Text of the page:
The inscription in the top left-hand corner of the page has been identified as referring to Titian’s, painting Venus Blindfolding Cupid circa 1565, in the Galleria Borghese, popularly known as ‘The Graces’.1 Charlotte Eaton, who visited the Villa Borghese the year before Turner and published a popular travel account, Rome in the Nineteenth Century, first published in 1820, described the painting as follows: ‘Titian’s Graces are very fat – not very young, – and dressed in very old fashioned gowns; but they are exquisitely painted. They are employed in binding Cupid.’2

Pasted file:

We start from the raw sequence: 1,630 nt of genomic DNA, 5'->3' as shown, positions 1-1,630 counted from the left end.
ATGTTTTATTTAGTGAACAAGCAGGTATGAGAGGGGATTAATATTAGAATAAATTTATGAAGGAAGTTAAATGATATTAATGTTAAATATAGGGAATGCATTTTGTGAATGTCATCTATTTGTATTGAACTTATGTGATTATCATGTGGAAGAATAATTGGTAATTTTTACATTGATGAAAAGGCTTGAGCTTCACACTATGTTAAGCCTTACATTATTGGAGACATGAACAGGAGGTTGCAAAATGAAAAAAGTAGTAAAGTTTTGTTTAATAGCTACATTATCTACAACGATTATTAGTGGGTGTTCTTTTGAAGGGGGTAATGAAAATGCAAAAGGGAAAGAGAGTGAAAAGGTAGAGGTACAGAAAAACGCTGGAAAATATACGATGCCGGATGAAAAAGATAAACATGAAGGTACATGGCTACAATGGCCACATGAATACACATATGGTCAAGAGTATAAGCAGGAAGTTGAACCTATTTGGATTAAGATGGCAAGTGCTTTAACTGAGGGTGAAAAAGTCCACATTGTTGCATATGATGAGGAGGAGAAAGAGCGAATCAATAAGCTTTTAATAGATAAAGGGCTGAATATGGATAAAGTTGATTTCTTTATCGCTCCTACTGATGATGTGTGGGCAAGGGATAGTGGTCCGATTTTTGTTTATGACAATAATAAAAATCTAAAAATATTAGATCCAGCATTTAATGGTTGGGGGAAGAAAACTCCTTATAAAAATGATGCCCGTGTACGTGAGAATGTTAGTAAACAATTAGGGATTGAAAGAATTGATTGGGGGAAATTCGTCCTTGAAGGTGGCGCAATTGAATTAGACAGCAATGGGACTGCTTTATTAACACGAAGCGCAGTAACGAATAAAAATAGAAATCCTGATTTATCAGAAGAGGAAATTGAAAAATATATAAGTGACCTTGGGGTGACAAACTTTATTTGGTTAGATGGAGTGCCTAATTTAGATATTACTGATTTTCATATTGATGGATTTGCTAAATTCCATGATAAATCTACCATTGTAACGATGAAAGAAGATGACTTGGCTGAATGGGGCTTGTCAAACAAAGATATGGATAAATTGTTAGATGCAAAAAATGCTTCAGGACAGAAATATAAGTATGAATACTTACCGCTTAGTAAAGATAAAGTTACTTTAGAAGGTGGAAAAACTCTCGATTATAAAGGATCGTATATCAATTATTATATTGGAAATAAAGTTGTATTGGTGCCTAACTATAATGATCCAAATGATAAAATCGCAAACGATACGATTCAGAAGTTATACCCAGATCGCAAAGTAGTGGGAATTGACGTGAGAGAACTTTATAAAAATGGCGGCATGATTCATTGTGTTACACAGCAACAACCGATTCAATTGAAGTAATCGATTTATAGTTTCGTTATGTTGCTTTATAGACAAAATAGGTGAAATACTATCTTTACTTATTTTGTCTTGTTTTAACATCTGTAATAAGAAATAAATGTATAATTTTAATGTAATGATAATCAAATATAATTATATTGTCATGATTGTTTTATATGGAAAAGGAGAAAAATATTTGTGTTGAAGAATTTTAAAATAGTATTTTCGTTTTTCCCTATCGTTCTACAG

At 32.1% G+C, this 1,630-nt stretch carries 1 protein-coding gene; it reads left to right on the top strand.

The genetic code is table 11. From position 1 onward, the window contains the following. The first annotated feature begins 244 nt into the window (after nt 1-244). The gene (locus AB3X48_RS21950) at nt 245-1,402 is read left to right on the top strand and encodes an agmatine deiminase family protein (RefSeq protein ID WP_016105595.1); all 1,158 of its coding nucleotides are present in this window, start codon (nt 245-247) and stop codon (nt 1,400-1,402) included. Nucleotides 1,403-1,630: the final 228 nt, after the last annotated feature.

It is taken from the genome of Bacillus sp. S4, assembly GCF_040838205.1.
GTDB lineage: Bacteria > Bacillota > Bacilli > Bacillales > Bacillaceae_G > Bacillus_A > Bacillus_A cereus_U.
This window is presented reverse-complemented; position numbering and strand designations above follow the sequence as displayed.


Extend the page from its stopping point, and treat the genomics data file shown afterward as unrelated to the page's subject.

Also on this page is a rough study of four figures, annotated with colour notes. This possibly represents another painting within the collection of the Galleria Borghese, although the subject is currently unidentified. For further notes and sketches on other works of art see folio 2 verso (D16765).
- symbols & personifications(7,227)